Savage's plea leaves Toshack unmoved

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The Independent Football

The thing is, Toshack is not willing for Savage to play for him, as a huge yawn signified when asked about the offer last night. Toshack refused to comment further, pointing to the fact that the Blackburn midfielder has officially retired from international football. Savage, however, claimed that he had sought to speak to the Wales manager on a number of occasions this week to rescind that decision.

"I've swallowed my pride and stubbornness, and tried to contact him a few times to discuss the situation," said Savage. "Yet I have had no response at all." Neither is he likely to, despite the withdrawal of Cardiff's Paul Parry yesterday, surely underlining how dearly Toshack could do with a player of Savage's energy.

"I'll be saying the same thing to myself all the way through the game as I watch it at home ­ 'How on earth am I not in that team'?" said Savage. "The fact is I am one of only four Premiership players [Ryan Giggs, Simon Davies and Danny Gabbidon being the others], playing regularly in one of the toughest leagues in the world. So not to be even selected for the squad I find beyond me. Toshack hates me, OK I can handle that. But Welsh football is bigger than him and me."

The bitter fallout began in February when Savage ridiculed the coaching and preparation methods of Mark Hughes' successor, even going so far as to criticise the type of food available during squad sessions.

"I said things that I shouldn't have said, and I regret those comments," Savage said. "I guess I have always spoken my mind."

Many in the Principality have viewed such a seemingly uncharacteristic climbdown as nothing more than Savage's desperate attempt to face England for the first time in his career, after missing last October's 2-0 defeat at Old Trafford through suspension. But he dismisses this.

"It's not about England, it's about playing for my country," he said. "I know I can offer my experience and vigour to the Welsh camp. People might not like me, but nobody can criticise my commitment. I can play in any formation and I've proved that. At 30, I'm one of the fittest players in the Premiership, if not the fittest. Toshack has criticised the senior players that retired after Sparky [Hughes] left for not staying around to help the younger generation through. Well, I'm here and I'll toe the line for my country's sake."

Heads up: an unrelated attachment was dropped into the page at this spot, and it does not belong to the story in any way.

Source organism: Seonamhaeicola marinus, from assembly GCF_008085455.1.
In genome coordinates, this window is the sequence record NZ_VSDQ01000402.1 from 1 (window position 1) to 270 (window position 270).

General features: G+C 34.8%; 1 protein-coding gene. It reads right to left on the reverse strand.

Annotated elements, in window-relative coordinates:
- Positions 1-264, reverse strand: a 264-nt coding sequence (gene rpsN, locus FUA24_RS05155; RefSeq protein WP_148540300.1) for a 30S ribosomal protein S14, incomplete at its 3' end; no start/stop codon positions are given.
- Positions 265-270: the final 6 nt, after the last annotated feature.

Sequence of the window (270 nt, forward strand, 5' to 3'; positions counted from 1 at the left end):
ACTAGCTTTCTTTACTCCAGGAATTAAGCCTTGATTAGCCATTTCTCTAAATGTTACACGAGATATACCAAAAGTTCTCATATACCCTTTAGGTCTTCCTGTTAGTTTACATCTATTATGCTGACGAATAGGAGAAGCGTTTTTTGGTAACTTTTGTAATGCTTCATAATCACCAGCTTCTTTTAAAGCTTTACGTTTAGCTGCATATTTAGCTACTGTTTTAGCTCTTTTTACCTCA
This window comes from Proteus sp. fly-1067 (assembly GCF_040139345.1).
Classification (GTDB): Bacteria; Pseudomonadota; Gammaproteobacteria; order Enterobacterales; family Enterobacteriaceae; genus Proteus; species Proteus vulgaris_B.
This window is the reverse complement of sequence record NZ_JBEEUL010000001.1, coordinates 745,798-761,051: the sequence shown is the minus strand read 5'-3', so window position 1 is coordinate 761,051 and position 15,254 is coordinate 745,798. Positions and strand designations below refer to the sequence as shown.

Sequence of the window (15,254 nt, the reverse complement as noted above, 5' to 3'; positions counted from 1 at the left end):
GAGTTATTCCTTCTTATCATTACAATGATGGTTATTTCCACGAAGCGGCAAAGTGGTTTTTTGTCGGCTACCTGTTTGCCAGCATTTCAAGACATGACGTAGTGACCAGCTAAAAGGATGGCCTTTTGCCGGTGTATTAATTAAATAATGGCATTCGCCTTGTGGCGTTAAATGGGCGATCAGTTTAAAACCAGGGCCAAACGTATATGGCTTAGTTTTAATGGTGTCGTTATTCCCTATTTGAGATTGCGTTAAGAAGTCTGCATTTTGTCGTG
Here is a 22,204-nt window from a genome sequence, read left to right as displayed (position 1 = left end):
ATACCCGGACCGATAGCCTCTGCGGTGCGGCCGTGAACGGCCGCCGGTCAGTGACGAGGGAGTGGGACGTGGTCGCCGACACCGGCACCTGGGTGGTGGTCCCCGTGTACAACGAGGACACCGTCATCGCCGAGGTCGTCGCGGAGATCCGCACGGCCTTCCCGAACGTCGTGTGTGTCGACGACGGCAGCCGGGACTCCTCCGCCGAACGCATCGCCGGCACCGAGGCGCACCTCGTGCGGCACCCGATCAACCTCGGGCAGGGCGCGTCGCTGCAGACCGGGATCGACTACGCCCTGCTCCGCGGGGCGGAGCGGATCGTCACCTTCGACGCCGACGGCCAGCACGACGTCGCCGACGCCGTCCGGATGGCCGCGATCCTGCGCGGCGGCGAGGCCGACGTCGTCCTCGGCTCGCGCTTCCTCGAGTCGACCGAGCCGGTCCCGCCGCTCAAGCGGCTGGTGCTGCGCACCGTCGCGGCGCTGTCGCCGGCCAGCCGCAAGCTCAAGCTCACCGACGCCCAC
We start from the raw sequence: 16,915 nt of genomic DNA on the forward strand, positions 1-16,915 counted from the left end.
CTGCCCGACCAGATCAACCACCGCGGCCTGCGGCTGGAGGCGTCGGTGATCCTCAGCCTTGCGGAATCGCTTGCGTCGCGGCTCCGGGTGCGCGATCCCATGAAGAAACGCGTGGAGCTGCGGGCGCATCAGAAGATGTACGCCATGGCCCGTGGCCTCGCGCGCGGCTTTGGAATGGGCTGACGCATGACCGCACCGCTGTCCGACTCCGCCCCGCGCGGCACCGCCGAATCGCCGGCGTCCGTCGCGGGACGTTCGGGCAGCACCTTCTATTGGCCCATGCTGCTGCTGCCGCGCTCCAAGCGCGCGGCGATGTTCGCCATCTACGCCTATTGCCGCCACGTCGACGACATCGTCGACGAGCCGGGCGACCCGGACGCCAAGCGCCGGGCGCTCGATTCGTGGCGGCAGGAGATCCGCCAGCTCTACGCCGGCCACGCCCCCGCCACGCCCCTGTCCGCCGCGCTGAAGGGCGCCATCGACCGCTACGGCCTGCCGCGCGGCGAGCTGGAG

But Toshack had other worries, with Parry's knee injury consigning the left-winger to join Craig Bellamy, Mark Delaney and Danny Collins on the sidelines tomorrow and for next Wednesday's match in Poland. But what he did not appear concerned with was Sven Goran Eriksson's much-mooted " revolutionary" shift to 4-5-1, playing Wayne Rooney as the lone striker.

"The way people talk about this formation now it's as if it's just been transported from outer space," Toshack said. "All the best European teams have been playing it for years. I did it years ago when I was managing Real Madrid when we had Hugo Sanchez up front on his own. We scored 107 goals that season, which is still a Spanish League record. It's nothing new, but looking at the way we play it may very well be wise."

By that, Toshack meant that he will not be changing the way Wales have played in three of his four games in charge so far. This involves a flat back four, with something resembling a diamond in front of it and Ryan Giggs and John Hartson up front.

"We've never man-marked and we're not going to start with Rooney," Toshack added.